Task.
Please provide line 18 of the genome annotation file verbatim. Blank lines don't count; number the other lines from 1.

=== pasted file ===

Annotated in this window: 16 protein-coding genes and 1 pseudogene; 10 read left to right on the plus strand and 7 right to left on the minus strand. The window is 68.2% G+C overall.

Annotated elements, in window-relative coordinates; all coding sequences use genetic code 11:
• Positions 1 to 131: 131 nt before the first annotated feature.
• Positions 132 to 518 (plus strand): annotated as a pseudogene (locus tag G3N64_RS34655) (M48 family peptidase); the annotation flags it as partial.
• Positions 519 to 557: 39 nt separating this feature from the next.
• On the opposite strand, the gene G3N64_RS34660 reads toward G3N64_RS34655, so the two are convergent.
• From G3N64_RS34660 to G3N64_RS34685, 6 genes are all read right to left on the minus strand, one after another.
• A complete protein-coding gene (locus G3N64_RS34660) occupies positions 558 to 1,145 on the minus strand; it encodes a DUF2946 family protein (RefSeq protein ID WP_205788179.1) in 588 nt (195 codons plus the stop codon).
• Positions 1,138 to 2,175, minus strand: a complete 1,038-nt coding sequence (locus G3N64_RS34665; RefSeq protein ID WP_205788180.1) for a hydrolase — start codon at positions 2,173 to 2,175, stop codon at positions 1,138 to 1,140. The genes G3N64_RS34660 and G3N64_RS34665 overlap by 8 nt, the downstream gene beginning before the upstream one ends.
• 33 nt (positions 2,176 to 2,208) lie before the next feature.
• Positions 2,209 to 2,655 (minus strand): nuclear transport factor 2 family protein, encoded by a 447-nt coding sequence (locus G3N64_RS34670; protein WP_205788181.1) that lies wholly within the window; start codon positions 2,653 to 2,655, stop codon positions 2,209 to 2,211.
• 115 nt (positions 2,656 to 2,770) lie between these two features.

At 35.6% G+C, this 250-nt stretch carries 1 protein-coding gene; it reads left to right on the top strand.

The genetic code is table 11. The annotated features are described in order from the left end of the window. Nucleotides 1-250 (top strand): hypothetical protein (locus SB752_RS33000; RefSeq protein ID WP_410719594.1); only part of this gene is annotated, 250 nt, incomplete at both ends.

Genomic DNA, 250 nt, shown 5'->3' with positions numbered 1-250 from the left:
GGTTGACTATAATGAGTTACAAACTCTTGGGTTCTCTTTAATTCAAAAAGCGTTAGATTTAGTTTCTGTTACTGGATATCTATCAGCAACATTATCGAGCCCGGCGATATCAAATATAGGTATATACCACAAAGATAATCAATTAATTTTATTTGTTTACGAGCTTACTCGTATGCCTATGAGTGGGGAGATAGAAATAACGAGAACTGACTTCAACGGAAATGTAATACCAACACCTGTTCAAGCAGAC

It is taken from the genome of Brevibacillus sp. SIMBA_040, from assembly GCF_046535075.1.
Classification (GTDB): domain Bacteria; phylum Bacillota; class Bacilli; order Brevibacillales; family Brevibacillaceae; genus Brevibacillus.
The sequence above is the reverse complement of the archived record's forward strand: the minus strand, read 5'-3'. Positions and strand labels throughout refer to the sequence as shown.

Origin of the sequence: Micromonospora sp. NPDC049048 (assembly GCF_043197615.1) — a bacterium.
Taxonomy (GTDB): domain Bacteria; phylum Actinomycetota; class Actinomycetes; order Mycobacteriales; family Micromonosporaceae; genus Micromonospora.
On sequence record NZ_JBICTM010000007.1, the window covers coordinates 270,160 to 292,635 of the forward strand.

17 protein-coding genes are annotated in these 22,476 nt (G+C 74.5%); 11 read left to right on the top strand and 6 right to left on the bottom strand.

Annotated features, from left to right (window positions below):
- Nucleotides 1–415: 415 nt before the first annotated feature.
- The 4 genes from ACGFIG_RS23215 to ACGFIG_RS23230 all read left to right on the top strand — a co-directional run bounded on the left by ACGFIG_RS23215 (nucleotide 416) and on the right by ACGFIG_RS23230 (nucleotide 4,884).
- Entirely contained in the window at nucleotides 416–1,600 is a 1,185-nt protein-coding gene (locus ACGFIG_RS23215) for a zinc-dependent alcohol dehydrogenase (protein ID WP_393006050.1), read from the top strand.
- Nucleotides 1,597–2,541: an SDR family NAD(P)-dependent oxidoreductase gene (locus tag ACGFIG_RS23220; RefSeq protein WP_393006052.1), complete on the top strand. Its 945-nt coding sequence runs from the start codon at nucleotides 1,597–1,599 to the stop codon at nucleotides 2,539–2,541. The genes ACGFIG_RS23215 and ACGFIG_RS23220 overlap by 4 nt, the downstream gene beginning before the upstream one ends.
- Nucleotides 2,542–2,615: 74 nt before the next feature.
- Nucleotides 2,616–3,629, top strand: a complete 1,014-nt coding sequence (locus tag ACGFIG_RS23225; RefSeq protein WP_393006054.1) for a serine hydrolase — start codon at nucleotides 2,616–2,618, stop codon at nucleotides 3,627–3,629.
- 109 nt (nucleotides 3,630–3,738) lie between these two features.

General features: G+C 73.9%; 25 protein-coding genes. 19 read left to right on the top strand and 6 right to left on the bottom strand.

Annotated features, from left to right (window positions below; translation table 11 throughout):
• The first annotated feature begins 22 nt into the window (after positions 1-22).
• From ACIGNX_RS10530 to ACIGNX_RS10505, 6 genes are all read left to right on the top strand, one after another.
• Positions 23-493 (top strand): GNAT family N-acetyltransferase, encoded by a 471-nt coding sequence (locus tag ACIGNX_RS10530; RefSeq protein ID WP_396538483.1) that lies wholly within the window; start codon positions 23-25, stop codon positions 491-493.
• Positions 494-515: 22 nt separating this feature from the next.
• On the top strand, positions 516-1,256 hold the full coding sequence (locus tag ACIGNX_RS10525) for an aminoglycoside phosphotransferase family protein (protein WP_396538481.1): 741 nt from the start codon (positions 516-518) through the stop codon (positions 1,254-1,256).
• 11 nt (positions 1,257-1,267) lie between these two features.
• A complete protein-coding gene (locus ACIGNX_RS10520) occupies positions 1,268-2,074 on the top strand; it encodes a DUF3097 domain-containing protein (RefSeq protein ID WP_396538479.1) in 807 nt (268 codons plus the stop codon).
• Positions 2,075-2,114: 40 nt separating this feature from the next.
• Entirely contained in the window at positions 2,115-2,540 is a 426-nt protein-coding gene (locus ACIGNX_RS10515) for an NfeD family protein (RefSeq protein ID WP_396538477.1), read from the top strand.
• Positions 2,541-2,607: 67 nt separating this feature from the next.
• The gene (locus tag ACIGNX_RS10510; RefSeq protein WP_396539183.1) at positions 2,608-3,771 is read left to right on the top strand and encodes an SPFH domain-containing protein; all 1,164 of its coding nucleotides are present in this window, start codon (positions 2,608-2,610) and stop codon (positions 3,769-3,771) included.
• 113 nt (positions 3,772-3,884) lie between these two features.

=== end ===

Classification (GTDB): domain Bacteria; phylum Bacillota; class Bacilli; order Brevibacillales; family Brevibacillaceae; genus Brevibacillus.